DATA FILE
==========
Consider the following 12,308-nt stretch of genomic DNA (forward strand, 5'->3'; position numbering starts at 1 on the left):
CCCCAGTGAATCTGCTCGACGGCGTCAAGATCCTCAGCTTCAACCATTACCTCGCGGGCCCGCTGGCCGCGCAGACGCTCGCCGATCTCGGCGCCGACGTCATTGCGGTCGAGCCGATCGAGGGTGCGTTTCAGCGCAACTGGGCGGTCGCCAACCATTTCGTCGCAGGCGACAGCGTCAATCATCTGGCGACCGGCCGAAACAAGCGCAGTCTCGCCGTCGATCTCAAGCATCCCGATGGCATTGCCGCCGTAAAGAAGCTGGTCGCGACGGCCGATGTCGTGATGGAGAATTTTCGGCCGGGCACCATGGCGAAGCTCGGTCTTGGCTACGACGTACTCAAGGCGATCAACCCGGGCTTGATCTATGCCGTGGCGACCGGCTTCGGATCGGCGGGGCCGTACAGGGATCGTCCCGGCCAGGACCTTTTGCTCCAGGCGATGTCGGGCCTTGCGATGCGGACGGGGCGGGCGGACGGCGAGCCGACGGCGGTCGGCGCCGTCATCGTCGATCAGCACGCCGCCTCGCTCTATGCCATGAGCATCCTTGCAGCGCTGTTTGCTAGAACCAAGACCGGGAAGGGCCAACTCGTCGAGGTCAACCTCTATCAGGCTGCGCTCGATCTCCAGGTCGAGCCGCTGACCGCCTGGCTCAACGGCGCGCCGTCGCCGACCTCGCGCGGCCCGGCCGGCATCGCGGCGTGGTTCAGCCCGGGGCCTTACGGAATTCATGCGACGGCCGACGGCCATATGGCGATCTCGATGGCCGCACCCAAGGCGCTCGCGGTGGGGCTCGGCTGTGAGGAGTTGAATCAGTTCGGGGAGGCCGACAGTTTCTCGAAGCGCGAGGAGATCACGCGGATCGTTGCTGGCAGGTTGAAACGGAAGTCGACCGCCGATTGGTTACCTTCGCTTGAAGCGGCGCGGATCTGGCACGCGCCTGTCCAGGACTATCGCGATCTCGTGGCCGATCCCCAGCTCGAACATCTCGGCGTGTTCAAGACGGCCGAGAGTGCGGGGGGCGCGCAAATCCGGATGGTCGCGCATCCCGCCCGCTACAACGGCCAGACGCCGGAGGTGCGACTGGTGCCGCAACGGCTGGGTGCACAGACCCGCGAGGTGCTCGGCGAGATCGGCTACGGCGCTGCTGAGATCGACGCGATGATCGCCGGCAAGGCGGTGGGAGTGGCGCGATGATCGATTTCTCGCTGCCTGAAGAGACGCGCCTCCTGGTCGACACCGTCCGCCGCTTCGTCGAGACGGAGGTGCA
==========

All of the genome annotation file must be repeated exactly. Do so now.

Consider the following 12,308-nt stretch of genomic DNA (forward strand, 5'->3'; position numbering starts at 1 on the left):
CCCCAGTGAATCTGCTCGACGGCGTCAAGATCCTCAGCTTCAACCATTACCTCGCGGGCCCGCTGGCCGCGCAGACGCTCGCCGATCTCGGCGCCGACGTCATTGCGGTCGAGCCGATCGAGGGTGCGTTTCAGCGCAACTGGGCGGTCGCCAACCATTTCGTCGCAGGCGACAGCGTCAATCATCTGGCGACCGGCCGAAACAAGCGCAGTCTCGCCGTCGATCTCAAGCATCCCGATGGCATTGCCGCCGTAAAGAAGCTGGTCGCGACGGCCGATGTCGTGATGGAGAATTTTCGGCCGGGCACCATGGCGAAGCTCGGTCTTGGCTACGACGTACTCAAGGCGATCAACCCGGGCTTGATCTATGCCGTGGCGACCGGCTTCGGATCGGCGGGGCCGTACAGGGATCGTCCCGGCCAGGACCTTTTGCTCCAGGCGATGTCGGGCCTTGCGATGCGGACGGGGCGGGCGGACGGCGAGCCGACGGCGGTCGGCGCCGTCATCGTCGATCAGCACGCCGCCTCGCTCTATGCCATGAGCATCCTTGCAGCGCTGTTTGCTAGAACCAAGACCGGGAAGGGCCAACTCGTCGAGGTCAACCTCTATCAGGCTGCGCTCGATCTCCAGGTCGAGCCGCTGACCGCCTGGCTCAACGGCGCGCCGTCGCCGACCTCGCGCGGCCCGGCCGGCATCGCGGCGTGGTTCAGCCCGGGGCCTTACGGAATTCATGCGACGGCCGACGGCCATATGGCGATCTCGATGGCCGCACCCAAGGCGCTCGCGGTGGGGCTCGGCTGTGAGGAGTTGAATCAGTTCGGGGAGGCCGACAGTTTCTCGAAGCGCGAGGAGATCACGCGGATCGTTGCTGGCAGGTTGAAACGGAAGTCGACCGCCGATTGGTTACCTTCGCTTGAAGCGGCGCGGATCTGGCACGCGCCTGTCCAGGACTATCGCGATCTCGTGGCCGATCCCCAGCTCGAACATCTCGGCGTGTTCAAGACGGCCGAGAGTGCGGGGGGCGCGCAAATCCGGATGGTCGCGCATCCCGCCCGCTACAACGGCCAGACGCCGGAGGTGCGACTGGTGCCGCAACGGCTGGGTGCACAGACCCGCGAGGTGCTCGGCGAGATCGGCTACGGCGCTGCTGAGATCGACGCGATGATCGCCGGCAAGGCGGTGGGAGTGGCGCGATGATCGATTTCTCGCTGCCTGAAGAGACGCGCCTCCTGGTCGACACCGTCCGCCGCTTCGTCGAGACGGAGGTGCA